Fax: 7151 26 11 40
Private Company Incorporated: 1926
Sales: $1.1 billion (1995)
SICs: 3546 Power Driven Handtools
Based in Waiblingen, Germany, Andreas Stihl manufactures the world’s leading selling chain saws, as well as a variety of outdoor tools and equipment ranging from brushcutters, edgers, and trimmers to blowers, vacuum cleaners, and protective workwear. Stihl plants operate in Germany, Switzerland, Brazil, and in Virginia Beach, Virginia, while Stihl products are sold in approximately 130 countries by more than 16,000 dealer-servicers. Foreign sales accounted for about 80 percent of Stihl’s $1.1 billion in 1995 revenues. Stihl’s U.S. subsidiary, Stihl Inc., accounts for about one-third of the company’s annual production.
The Invention of the Chain Saw
An engineer, Andreas Stihl nonetheless began his career as a salesman for a German mill and industrial supply house during the 1920s. Stihl’s work brought him in contact with loggers in the Black Forest, where the felling and bucking of trees were done with stationary saws or by hand, and the larger pieces of timber needed to be transported to saw mills for cutting. Stihl sought to introduce more modern methods to the logging trade.
In 1925, Stihl opened a small workshop in his home in Stuttgart and set to work designing a portable “tree-felling machine.” The Stihl workshop manufactured a number of other products, including forehearths for steam boilers, in order to support these efforts. But by 1926, Stihl was ready with his first prototype, a 140-pound electric “cross-cutting chain saw.” The saw’s bulk required it to be operated by two men, and its reliance on an electric motor limited its portability to areas where a power source was available. Stihl set to work creating a lighter, gasoline-driven saw. Nonetheless, the electric saw found its market, selling 50 in 1927. In that year, Stihl opened his first factory in Stuttgart. The following year, as sales of the electric saw reached 100, the company opened a sales office for northern Germany.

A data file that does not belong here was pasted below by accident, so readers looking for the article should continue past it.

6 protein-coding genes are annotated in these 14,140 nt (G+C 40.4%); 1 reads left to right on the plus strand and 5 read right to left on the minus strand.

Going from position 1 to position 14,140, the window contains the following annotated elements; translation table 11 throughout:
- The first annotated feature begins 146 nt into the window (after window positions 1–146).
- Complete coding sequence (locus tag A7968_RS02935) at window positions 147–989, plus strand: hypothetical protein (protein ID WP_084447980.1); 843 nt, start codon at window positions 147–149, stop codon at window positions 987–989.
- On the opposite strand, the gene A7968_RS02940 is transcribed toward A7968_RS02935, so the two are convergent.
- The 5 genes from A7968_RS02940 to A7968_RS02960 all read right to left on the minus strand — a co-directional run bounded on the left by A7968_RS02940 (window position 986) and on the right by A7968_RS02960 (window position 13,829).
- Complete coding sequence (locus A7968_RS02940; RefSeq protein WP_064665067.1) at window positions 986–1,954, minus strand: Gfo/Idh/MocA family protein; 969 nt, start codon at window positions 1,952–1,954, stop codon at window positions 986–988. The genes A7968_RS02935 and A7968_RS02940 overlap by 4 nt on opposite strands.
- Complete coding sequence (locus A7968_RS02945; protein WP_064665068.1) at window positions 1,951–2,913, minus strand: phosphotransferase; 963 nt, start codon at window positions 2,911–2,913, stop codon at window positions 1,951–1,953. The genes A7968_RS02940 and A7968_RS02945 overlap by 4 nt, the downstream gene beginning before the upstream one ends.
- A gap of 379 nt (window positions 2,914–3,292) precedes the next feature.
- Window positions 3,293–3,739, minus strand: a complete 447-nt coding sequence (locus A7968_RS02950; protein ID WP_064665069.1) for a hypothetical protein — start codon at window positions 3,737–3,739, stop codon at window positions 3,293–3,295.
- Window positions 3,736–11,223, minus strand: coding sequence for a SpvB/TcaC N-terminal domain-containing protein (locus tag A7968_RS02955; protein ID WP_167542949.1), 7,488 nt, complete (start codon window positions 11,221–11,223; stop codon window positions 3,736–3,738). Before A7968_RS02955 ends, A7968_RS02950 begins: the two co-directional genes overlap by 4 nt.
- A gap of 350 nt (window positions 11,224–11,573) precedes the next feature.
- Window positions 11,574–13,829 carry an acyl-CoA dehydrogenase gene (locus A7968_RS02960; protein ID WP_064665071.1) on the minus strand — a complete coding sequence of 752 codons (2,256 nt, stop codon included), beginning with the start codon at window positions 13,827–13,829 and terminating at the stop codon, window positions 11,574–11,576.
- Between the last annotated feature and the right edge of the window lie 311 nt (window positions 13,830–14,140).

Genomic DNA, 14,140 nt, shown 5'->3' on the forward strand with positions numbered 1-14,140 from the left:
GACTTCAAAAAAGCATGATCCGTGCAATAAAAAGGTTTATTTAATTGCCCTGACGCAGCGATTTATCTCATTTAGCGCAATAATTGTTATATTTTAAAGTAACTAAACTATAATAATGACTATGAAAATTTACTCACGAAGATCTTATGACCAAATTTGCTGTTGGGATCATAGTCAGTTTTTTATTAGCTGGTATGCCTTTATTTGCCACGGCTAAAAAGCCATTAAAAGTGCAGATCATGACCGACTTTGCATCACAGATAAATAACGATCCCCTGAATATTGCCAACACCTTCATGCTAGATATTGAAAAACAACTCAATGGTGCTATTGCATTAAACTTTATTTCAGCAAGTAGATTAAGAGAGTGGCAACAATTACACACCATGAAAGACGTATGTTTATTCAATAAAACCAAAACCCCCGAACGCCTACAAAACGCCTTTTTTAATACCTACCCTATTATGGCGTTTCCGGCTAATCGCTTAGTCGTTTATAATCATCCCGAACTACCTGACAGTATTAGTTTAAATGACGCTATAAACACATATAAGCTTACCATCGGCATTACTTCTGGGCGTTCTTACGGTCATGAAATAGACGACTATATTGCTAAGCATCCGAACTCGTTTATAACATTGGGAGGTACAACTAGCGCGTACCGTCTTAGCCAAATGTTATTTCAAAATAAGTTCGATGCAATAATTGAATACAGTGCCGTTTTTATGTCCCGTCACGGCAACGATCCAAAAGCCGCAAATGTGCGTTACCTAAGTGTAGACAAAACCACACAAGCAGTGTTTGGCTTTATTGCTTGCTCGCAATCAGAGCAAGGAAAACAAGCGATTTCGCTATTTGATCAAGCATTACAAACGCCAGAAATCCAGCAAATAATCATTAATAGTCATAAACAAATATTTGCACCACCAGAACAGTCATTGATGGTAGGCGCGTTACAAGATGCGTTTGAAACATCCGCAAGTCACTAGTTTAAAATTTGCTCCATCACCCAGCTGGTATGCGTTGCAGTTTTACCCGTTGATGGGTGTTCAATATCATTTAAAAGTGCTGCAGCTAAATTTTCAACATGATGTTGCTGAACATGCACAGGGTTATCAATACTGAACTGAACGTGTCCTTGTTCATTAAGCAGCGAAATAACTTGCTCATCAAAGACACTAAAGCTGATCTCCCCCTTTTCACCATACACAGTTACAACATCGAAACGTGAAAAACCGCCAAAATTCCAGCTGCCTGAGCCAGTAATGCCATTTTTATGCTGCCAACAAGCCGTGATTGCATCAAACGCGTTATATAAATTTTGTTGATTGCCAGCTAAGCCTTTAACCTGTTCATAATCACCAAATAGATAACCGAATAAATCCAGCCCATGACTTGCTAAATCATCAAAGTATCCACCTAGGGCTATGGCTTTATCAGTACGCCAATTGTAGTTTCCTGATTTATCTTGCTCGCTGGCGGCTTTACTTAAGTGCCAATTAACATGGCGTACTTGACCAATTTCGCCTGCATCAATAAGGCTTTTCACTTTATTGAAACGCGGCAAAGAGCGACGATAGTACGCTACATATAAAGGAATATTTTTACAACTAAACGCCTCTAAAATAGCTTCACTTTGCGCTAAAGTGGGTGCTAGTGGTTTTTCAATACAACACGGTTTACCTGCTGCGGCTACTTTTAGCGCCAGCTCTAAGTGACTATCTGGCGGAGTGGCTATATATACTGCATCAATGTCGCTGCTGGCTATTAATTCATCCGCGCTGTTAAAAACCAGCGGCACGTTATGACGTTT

Stihl’s gasoline saw was ready by 1929. This saw achieved a horsepower of 6; its weight of 101 pounds still required two men to operate it. Yet the saw was fully portable and would change the logging trade forever. In 1930, the saw was featured at the Leipzig trade fair, and sales of the saw soon spread beyond Germany into Holland, Belgium, Switzerland, and France. From the start, Stihl emphasized service along with the sale of his saws. Customers were trained in the operation, maintenance, and repair of Stihl’s products. As international sales increased, Stihl trained specialists in each country, who provided customer instruction and service, along with sales. As one of Stihl’s earliest salesmen wrote: “It won’t do to sell saws to people without teaching, assisting and offering good service to users later.”
Not everyone welcomed the chain saw. Many loggers resisted the new device, fearing the loss of their jobs, and often attacked Stihl’s salesmen. But the rise of the chain saw became inevitable, and sales increased. By 1930, Stihl saws were being shipped to the United States. After a trip to the Soviet Union, Stihl received orders for several hundred of his saws. The Stihl factory moved to Bad Cannstatt, which later became part of Stuttgart, and during the 1930s the number of the company’s employees swelled to 200.
Stihl continued to work on improving the saw’s design. In 1931, Stihl introduced his second gas-powered saw, which weighed nearly 105 pounds—with a full gas tank—but achieved a horsepower of 8. Other improvements were made, such as an automatic chain lubrication system introduced in 1935. The following year, the company opened its first foreign sales and distribution office in Vienna. By 1937, Stihl managed to bring the weight of the chain saw down to 88 pounds. Stihl traveled to North America, broadening the saw’s reach through the U.S. and into the Canadian market. Stihl also introduced courses in power saw technology in an effort to increase the chain saw’s acceptance throughout the logging and forestry trades.